New Scholars October Update: New Directions in Park History

"Guide at Lake Traverse Camp, Algonquin Park, Ont." Library and Archives Canada, Archival reference no. R1196-920-5-E.

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NiCHE New Scholars is recruiting participants for our October event led by Anne Janhunen.

According to Anne: October’s NiCHE New Scholars discussion will focus on new directions in parks history. The idea for this discussion emerged from a panel at this year’s Canadian Historical Association meeting entitled “Revisiting Park Histories: Everyday Voices from Canada’s Protected Places” that highlighted diverse voices and perspectives often missing from official park narratives. Anniversaries such as the centennial of the US National Parks Service and the upcoming 150th anniversary of Canadian Confederation provide environmental historians with an opportunity to contribute to the public discourse around parks, as indeed many have this year.

Questions for discussion include:

In what ways are new scholars contributing to existing parks and tourism scholarship within environmental history?

What can we learn from international/national/regional or urban/rural comparative studies of parks?

What types of sources can we use to tell diverse park histories? What are the challenges in locating and interpreting these sources?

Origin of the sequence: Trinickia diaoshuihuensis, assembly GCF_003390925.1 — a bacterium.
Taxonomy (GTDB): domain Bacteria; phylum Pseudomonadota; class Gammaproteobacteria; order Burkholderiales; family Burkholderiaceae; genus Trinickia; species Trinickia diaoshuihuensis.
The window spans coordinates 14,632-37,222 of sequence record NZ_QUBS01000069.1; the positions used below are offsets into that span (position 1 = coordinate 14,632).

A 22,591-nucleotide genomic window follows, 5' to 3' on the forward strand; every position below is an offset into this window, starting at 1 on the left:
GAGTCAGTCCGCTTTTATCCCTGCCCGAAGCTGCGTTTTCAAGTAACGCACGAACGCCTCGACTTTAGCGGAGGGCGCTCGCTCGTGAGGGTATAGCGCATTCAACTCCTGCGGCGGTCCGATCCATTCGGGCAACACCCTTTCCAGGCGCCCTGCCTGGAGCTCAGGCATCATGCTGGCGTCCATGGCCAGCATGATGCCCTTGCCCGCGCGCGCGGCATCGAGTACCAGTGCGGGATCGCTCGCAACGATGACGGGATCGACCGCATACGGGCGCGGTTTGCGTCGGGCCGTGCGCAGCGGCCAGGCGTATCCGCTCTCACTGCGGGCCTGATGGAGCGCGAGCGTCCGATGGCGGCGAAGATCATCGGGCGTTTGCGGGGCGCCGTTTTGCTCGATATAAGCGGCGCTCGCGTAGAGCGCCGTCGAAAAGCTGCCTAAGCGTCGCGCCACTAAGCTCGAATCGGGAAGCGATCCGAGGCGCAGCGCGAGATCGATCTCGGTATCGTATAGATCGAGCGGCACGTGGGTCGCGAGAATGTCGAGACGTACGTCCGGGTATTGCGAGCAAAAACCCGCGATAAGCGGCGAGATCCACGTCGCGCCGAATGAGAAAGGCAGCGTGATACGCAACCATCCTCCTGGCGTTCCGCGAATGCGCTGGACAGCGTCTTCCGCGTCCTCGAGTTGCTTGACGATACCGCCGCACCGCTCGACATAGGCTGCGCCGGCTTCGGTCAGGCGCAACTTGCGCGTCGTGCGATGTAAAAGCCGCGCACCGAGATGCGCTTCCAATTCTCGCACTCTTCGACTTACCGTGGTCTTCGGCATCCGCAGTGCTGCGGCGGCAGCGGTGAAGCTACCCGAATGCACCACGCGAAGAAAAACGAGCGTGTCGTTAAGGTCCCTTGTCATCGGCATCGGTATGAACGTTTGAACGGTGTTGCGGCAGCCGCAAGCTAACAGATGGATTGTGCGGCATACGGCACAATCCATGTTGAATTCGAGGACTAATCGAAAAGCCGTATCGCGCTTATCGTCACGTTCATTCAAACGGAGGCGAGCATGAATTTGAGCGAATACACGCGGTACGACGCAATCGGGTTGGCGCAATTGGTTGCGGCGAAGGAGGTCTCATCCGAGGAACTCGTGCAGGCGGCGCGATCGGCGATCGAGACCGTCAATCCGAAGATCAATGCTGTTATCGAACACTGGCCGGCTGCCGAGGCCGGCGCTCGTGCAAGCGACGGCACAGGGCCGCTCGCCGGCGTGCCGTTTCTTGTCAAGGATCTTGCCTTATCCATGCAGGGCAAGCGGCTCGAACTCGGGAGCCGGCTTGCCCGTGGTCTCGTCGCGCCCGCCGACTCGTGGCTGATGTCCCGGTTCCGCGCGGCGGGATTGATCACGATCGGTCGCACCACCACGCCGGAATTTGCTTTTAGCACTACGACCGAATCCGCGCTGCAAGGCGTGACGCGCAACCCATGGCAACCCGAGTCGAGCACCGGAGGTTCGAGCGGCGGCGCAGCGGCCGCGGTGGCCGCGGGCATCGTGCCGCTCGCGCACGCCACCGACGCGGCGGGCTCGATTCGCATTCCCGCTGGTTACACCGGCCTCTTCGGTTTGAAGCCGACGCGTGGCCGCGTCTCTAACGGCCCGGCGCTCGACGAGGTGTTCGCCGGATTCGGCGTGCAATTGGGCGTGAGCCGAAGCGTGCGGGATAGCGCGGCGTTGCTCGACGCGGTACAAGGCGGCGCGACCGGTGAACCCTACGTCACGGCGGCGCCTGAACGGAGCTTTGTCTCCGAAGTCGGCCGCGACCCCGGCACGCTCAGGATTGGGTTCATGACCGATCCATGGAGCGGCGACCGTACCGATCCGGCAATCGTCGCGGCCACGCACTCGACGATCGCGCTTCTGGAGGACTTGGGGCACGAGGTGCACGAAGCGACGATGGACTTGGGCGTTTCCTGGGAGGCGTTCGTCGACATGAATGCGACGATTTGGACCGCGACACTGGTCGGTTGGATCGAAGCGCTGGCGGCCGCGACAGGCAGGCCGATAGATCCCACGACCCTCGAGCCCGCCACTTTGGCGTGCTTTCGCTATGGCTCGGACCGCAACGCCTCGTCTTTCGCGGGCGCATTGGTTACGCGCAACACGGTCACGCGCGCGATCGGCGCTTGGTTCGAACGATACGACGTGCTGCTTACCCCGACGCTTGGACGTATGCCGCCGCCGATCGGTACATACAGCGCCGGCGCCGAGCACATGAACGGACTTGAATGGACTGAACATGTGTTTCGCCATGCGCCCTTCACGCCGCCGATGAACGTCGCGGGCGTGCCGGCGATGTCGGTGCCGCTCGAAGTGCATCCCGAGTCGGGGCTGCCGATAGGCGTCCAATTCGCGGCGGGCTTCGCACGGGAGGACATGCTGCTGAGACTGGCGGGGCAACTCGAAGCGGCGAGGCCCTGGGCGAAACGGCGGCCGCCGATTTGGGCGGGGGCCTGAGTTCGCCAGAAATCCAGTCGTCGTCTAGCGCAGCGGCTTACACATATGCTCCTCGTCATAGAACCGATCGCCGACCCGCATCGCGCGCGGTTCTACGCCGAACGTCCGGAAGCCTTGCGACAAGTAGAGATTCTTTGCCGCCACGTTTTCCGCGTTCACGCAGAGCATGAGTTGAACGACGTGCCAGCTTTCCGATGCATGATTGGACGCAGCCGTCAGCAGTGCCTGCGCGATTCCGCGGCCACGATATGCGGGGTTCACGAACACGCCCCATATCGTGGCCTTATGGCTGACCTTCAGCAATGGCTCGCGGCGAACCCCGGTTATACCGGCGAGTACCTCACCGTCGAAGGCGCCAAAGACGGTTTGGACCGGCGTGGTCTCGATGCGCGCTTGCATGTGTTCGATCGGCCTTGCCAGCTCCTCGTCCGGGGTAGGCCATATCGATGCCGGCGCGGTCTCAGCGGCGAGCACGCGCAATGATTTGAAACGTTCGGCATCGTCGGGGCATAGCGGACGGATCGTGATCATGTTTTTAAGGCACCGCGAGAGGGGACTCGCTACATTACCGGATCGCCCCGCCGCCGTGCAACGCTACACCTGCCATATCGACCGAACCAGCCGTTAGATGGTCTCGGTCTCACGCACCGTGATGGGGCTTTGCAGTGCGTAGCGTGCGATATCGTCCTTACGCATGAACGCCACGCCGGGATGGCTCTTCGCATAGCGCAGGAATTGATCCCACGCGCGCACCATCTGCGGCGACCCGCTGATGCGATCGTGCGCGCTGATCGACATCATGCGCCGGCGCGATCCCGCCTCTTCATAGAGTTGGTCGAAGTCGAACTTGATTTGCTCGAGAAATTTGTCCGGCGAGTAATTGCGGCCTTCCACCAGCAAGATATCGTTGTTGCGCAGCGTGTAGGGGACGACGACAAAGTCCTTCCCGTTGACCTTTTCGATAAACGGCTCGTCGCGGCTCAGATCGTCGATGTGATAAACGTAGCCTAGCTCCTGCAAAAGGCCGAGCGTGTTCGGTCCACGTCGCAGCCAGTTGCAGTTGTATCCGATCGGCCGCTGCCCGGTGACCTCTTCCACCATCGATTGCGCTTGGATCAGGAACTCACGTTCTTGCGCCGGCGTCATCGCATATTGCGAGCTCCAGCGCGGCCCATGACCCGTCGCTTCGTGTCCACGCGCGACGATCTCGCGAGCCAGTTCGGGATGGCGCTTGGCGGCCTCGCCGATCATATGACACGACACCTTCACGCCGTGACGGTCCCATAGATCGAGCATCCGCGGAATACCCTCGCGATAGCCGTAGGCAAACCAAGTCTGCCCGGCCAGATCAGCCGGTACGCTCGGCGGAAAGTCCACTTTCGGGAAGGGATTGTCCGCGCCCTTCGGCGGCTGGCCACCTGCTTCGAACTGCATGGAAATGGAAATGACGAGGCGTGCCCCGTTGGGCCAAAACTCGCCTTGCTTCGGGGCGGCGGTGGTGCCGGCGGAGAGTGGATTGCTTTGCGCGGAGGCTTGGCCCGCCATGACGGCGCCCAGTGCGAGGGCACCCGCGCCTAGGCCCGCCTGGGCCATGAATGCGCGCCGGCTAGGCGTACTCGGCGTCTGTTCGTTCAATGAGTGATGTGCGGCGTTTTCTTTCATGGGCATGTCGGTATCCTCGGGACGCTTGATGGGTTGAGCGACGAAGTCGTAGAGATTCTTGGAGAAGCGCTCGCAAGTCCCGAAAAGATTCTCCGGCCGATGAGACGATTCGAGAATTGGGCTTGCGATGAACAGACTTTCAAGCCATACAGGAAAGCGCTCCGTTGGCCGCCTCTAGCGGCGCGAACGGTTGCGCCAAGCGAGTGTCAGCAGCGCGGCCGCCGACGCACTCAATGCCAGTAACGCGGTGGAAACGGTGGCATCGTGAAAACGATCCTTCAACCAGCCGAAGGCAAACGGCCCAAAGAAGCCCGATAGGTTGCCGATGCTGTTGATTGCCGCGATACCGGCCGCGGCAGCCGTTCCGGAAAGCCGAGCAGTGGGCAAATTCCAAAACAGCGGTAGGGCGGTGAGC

How can our scholarship inform contemporary debates about the importance of parks?

Suggested reading:

Sandilands, Catriona. “Cap Rouge Remembered? Whiteness, Scenery, and Memory in Cape Breton Highlands National Park” in Baldwin, Cameron, and Kobayashi (eds.) Rethinking the Great White North: Race, Nature, and the Historical Geographies of Whiteness in Canada. Vancouver: UBC Press, 2011.

Saari, Paula Johanna. “Marketing Nature: The Canadian National Parks Branch and Constructing the Portrayal of National Parks in Promotional Brochures, 1936-1970” Environment and History, Vol. 21, no. 3 (2015): 401-446.

“Special Places and Protected Spaces: Historical and Global Perspectives on Non-National Parks in Canada and Abroad.” Special edition of Environment and History. Vol. 18, no. 4 (2012).

The discussion will take place within the last two weeks of October. Want to be a part? The Doodle poll can be found here:

September Summary: Environmental Histories of Mining

NiCHE New Scholars kicked off the fall semester with a topic close to my heart. Here’s a quick highlight-reel of our discussion.

Participants were: 

John Baeten: PhD Candidate at Michigan Tech studying low grade iron mining and mining heritage in the Mesabi Range.

Hereward Longley: PhD Candidate at University of Alberta working on the history of oil development in north-eastern Alberta.

Caitlynn Beckett: Master’s student at Memorial University studying community and remediation at Giant Mine in the Northwest Territories.

And me, Mica Jorgenson: PhD Candidate at McMaster University working on gold mining at the Porcupine Gold Rush in northern Ontario.

We were joined by Dr. Arn Keeling and Dr. John Sandlos from Memorial University – editors of the recently released Mining and Communities in Northern Canada: History, Politics, and Memory (University of Calgary Press).